First Drive

2016 MG GS 1.5 TGI review

There’s a new SUV in town, the MG GS. Starting at less than Β£15,000, could it be a credible cut-price Qashqai rival?

Words ByAlan Taylor-Jones

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The MG GS is a first for the Chinese owned brand; never before has it entered the hotly contested small SUV marketplace. It’s certainly a big step away from the sports cars that MG famously produced for decades.

Not that this GS is a total departure from its roots. If its maker is to be believed, the GS should be plenty of fun on a meandering stretch of road. Helping that is an engine that offers a lot more power than you’d expect from such a vehicle.

Even the entry-level version gets a 1.5-litre turbocharged petrol engine with 164bhp. Although the diesel engine from the MG 6 would fit under the GS's bonnet, there’s no immediate plan to offer that as an option.

There’s also no plan to offer four-wheel drive, either - that's unlikely to be an issue for most buyers, though. We've driven the GS in the UK to see if other budget SUVs or even slightly plusher rivals have anything to worry about.

What is the 2016 MG GS 1.5 TGI like to drive?

You don’t have to drive the GS very far to feel how firm the ride is. Even on a smooth piece of road, you always feel like you’re moving up and down in your seat. Get to a rougher stretch, and it becomes downright uncomfortable. We get the feeling this will become wearing on a long journey.

Despite the GS's stiffness, it doesn’t corner any more flatly than the far more comfortable Nissan Qashqai. The GS certainly isn’t bad, but you do feel some body lean on a twisty road. Despite this, it is moderately entertaining in such an environment. The GS has plenty of grip and feels unwilling to let its front wheels run wide early.

The steering helps here, because its weighting is good and it’s easy to place the front of the GS precisely. The gearchange is pleasant enough, offering slick if slightly long shifts, but unfortunately this is spoilt by an engine that holds on to revs far too readily. To make a smooth change, you need to come off the throttle and consciously wait for the revs to fall before shifting into the next gear.

As for the engine itself, it needs working hard to deliver its best. Unlike other small turbo petrols, this MG unit doesn’t feel its strongest until you hit around 3000rpm. Get it past 5000rpm and it starts to feel very strained. If you’re not in a hurry though, the engine is quieter when accelerating gently and cruising.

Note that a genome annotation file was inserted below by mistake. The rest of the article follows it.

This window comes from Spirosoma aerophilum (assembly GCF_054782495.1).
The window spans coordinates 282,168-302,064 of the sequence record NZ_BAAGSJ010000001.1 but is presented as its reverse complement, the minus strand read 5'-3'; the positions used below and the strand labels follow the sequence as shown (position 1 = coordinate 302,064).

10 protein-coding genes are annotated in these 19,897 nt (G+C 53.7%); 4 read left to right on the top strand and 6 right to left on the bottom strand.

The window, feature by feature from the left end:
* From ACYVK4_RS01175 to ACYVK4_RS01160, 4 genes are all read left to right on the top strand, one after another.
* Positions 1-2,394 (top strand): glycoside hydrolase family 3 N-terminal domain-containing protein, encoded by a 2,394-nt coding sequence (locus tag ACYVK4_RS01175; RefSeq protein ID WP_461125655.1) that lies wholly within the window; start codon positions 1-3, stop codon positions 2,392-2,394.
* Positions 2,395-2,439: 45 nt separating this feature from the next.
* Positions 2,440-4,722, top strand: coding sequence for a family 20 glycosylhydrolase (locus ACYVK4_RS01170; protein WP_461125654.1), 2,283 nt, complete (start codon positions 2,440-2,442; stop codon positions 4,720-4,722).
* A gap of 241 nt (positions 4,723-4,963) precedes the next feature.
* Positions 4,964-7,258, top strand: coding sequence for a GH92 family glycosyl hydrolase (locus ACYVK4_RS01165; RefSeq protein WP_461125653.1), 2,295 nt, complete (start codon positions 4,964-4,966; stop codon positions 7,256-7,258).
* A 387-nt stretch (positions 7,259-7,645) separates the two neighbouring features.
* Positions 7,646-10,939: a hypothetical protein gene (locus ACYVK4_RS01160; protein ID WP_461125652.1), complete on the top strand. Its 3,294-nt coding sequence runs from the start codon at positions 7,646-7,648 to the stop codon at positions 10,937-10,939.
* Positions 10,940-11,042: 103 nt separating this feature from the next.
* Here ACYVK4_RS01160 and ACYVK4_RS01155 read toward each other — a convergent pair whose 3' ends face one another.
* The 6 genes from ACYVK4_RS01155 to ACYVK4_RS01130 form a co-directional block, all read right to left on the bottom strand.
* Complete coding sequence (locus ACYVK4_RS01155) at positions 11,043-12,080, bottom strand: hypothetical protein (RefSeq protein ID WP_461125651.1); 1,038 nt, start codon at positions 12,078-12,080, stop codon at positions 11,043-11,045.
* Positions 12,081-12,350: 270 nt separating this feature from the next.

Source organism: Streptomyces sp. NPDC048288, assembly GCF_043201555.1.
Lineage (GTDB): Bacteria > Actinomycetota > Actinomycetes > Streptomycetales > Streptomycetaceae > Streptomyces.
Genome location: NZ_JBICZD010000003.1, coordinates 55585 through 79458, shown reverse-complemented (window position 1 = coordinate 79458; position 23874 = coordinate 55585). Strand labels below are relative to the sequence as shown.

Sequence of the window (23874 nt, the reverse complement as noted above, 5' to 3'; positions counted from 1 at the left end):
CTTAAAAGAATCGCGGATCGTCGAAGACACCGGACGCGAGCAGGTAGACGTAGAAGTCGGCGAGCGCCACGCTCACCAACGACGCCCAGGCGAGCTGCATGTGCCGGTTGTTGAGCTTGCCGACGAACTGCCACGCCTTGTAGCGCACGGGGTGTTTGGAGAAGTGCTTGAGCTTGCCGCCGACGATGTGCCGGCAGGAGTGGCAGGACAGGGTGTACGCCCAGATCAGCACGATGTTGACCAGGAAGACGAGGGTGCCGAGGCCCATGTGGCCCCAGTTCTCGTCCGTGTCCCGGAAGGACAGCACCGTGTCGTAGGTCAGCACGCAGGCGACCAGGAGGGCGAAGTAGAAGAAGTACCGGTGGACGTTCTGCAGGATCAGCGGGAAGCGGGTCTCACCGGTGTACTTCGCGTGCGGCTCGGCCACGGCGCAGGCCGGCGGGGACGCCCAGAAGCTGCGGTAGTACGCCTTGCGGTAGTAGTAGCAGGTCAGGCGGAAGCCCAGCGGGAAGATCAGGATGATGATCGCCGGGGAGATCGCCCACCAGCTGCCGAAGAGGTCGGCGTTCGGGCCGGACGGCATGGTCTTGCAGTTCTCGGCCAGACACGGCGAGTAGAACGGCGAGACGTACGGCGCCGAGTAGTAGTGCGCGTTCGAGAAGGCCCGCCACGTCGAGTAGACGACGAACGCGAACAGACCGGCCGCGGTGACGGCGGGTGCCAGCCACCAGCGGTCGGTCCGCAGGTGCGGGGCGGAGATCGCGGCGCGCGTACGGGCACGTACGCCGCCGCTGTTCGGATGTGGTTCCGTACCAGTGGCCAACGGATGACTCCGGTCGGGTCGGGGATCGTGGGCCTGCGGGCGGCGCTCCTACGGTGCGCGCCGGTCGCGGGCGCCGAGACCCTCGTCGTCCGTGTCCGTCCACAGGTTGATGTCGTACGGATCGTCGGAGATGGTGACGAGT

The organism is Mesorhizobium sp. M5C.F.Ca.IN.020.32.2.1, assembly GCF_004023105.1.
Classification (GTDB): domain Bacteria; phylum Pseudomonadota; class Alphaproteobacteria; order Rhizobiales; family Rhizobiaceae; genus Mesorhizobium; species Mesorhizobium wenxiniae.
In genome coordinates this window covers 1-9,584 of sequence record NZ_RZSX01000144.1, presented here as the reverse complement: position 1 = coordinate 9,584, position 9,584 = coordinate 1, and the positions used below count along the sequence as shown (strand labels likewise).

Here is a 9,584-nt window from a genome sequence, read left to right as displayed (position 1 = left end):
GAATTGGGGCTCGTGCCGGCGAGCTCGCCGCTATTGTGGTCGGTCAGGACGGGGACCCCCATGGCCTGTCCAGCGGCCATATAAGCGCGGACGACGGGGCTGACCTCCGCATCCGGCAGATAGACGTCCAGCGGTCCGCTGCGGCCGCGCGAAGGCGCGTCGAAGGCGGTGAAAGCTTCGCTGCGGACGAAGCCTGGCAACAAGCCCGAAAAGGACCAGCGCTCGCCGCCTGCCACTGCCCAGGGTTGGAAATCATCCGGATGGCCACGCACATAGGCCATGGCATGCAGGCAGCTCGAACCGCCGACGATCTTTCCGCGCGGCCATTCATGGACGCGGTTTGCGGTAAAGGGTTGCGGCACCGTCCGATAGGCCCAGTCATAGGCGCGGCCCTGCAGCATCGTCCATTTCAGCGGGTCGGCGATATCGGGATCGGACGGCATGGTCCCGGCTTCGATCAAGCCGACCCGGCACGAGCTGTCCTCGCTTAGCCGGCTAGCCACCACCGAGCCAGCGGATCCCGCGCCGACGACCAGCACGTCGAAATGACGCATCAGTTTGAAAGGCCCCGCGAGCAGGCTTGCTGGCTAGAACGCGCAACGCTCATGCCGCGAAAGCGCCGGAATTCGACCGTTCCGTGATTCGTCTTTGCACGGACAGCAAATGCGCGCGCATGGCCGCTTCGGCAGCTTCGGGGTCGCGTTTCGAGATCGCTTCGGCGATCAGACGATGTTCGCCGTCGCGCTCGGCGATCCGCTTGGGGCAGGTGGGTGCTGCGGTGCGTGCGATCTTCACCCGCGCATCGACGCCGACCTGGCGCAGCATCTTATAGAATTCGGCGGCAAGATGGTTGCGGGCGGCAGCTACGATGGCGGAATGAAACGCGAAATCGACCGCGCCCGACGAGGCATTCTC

What is the 2016 MG GS 1.5 TGI like inside?

Stepping inside the GS, you are quickly reminded of the bargain basement price. Top spec models may get leather and piano black trim plus a decent size touchscreen infotainment system with sat-nav, but they don’t distract you from the low-rent feel of the materials MG have employed.

Try as we might, we were unable to find anything but hard, scratchy plastic on the dash, doors and centre console. It will probably prove durable enough, but it’s a far cry from the plusher interiors of most rivals.

The infotainment system may offer a large 8.0in touchscreen, but it looks quite basic compared to rival systems and also seems to offer less functionality. Although Mirrorlink is included, this is only compatible with Android phones and isn’t as good as Android Auto.

Those with iPhones will find there’s no Apple CarPlay, just basic controls for your phone and music through the infotainment’s software. Still, at least the sat-nav is easy enough to follow, the menus are clear and there’s little to no lag between pressing the screen and the system responding.

The centre console is also behind the times with a mess of buttons sitting just below the infotainment screen. While you might get used to their location in time, we found ourselves having to look down far too often to hit the control we needed.

Despite these issues, the interior is certainly spacious. Up front it’s easy to get comfortable and there’s plenty of room for all shapes and sizes. Head and leg room is good in the rear too although we did find the floor sat higher than you might expect, forcing your knees upwards.

The boot is also practical, offering more room than a Qashqai and only slightly less than the larger Mazda CX-5 and Kia Sportage. Fold the standard reclining rear seat and you’ll reveal a load bay that’s virtually flat. While that’s good for sliding in flatpack furniture, the boot opening does narrow around the bottom edges, making loading a little trickier.

Should I buy one?

While the cheap price, punchy engine and spacious interior may tempt you; we find it hard to recommend the GS. Unfortunately the overly firm ride, cheap feeling interior and merely adequate emissions and economy far outweigh any positives.

If you’re looking at the lower end of the range, a Dacia Duster or Ssangyong Tivoli offer a better ride and cheaper running costs (if you opt for a diesel, that is), yet still come with plenty of equipment and space. If you’re thinking about a higher-spec GS model, a basic Nissan Qashqai is a much better bet.


What Car? says...

Rated 2 out of 5


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Rivals:

Dacia Duster

Ssangyong Tivoli


2016 MG GS 1.5 TGI

Engine size 1.5-litre, turbocharged, petrol

Price from Β£14,995

Power 164bhp

Torque 184lb ft

0-62mph 9.9sec

Top speed 118mph

Fuel economy (official combined) 46.3mpg

CO2/BIK band 139g/km (27%)